Puna Lava Flow: The Price of Paradise

Well, the volcano isn’t going to blow (at least not yet, then we’d really be in trouble) but there is lava coming down the mountain!

As if a direct hit of Hurricane Iselle last month wasn’t enough to contend with, Puna now has a lava flow heading straight for the main town of the district, Pāhoa.

I wish I was talking about one of these lava flows, as they’re quite yummy, but unfortunately, I’m not. [Sidenote: this pregnant lady misses cocktails!]

The lava flow I’m talking about is the result of a June 27th eruption near Puʻu Ōʻō and has slowly, but steadily been making its way towards the ocean all summer. Over the past week there has been a marked increase in the speed of the lava flow as it nears a residential area, Kaʻohe Homesteads.

See the USGS lava flow map here.

Those in the area expected to be affected have been making preparations over the last few weeks in the event that evacuations are ordered. From the most recent reports, it sounds like the lava could reach the Kaʻohe Homesteads as early as today.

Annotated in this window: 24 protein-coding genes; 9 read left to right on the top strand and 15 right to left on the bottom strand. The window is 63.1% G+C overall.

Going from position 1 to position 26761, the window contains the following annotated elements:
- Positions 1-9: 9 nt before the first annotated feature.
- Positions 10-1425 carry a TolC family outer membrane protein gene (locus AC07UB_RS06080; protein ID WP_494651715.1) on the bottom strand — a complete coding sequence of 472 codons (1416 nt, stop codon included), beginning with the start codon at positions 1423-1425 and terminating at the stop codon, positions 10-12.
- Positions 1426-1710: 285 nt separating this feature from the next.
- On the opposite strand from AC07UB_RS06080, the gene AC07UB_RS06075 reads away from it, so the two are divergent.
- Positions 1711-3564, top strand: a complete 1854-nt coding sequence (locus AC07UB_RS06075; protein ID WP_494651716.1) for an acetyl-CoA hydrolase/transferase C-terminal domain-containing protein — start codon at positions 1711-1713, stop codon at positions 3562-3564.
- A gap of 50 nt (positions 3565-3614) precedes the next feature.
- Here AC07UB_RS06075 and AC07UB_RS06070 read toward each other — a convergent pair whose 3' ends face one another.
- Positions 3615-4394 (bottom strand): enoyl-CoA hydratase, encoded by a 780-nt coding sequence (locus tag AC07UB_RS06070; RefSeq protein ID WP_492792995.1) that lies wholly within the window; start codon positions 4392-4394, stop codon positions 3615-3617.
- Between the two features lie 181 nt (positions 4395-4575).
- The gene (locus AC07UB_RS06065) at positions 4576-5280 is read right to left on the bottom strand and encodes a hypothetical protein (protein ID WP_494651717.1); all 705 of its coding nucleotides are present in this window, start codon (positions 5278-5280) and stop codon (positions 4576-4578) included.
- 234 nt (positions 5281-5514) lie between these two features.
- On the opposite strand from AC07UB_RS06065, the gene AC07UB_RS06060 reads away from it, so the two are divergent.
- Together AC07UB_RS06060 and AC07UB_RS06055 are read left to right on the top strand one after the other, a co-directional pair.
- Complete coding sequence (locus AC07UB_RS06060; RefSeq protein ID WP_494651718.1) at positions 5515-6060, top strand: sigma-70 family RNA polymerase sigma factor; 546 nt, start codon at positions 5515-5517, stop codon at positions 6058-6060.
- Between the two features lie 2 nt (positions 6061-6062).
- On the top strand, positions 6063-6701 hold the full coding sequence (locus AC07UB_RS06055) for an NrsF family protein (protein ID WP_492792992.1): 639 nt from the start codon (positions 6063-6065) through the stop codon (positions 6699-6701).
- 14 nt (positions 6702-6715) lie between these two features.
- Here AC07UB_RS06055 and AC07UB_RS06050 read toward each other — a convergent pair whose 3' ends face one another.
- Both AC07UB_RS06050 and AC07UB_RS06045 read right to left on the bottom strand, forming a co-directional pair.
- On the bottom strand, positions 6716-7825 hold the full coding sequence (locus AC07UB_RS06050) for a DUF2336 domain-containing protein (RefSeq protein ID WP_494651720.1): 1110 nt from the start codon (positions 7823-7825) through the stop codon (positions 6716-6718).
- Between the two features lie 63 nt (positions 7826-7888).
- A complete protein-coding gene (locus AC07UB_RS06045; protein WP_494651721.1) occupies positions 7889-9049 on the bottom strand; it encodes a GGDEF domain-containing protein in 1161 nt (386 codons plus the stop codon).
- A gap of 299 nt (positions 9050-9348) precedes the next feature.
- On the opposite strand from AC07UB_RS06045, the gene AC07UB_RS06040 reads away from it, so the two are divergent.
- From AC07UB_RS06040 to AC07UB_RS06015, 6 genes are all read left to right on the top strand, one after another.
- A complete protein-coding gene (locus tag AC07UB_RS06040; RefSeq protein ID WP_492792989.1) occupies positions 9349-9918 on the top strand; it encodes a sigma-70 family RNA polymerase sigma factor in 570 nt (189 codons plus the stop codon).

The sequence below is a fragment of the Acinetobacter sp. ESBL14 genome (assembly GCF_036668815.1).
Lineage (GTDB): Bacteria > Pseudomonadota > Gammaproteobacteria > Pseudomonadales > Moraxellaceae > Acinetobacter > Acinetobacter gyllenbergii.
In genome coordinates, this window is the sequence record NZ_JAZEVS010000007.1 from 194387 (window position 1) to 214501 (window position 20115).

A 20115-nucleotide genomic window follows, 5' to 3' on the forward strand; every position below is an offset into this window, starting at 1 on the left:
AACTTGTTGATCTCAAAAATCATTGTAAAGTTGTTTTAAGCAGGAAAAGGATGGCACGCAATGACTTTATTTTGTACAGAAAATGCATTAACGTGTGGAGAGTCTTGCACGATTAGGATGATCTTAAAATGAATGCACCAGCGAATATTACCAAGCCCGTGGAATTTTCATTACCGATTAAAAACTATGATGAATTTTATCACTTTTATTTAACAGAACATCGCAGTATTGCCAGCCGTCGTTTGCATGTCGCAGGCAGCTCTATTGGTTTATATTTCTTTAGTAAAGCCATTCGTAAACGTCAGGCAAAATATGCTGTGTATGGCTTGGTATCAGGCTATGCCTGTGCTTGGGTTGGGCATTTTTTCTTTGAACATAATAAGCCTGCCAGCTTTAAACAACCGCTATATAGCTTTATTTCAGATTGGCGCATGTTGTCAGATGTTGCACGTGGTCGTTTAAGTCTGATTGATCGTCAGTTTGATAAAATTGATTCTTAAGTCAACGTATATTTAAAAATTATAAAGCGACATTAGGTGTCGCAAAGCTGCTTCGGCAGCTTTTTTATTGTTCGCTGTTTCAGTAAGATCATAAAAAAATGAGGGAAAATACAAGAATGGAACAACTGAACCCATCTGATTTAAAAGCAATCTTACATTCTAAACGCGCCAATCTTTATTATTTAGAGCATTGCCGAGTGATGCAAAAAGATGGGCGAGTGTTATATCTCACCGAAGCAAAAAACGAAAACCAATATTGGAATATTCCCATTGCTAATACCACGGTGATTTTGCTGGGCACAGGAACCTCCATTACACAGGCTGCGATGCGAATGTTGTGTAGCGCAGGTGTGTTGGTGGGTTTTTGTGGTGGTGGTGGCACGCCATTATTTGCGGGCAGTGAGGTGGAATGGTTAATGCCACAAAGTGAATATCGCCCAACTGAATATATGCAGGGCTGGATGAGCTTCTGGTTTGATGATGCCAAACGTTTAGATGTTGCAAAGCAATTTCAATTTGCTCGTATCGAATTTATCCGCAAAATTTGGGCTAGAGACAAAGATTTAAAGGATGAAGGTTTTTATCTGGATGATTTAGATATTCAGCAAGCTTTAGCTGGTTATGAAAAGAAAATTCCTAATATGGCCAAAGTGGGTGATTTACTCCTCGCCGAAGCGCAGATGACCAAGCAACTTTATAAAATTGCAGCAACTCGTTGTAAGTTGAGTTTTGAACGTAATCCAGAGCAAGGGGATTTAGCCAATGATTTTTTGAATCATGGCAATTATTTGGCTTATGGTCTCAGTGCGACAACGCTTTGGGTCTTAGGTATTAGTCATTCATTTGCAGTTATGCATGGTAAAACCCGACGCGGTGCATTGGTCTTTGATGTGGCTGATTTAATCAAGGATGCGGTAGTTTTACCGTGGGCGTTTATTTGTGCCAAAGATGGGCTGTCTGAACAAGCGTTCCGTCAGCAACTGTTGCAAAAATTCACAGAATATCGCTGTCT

Preparations seem to have ramped up into high gear over the last two days. It is expected that the lava will continue straight across Highway 130 which connects Pāhoa town with Hilo and the rest of the island. Construction began today on an emergency route that will bypass the highway when (not if) the lava cuts it off.

Thank God, the Hawaiian Acres subdivision where we live is located upslope from where the lava is flowing and our home will not be impacted. Once in awhile the wind shifts and we can smell the burning forest from the lava flow. Shane took this shot from the Volcano Highway (above our neighborhood) using his binoculars today. The white plumes of smoke are where the lava is burning the forest.


Although our home won’t be directly impacted, this lava event will certainly keep Shane’s job interesting.

Obviously we don’t want to see any homes, property or lives destroyed. I’m praying for an act of God that will stop this flow before it causes any real damage.

I guess this is the price we pay for living in paradise [on the slopes of an active volcano], right? At any rate, it sure keeps life interesting!


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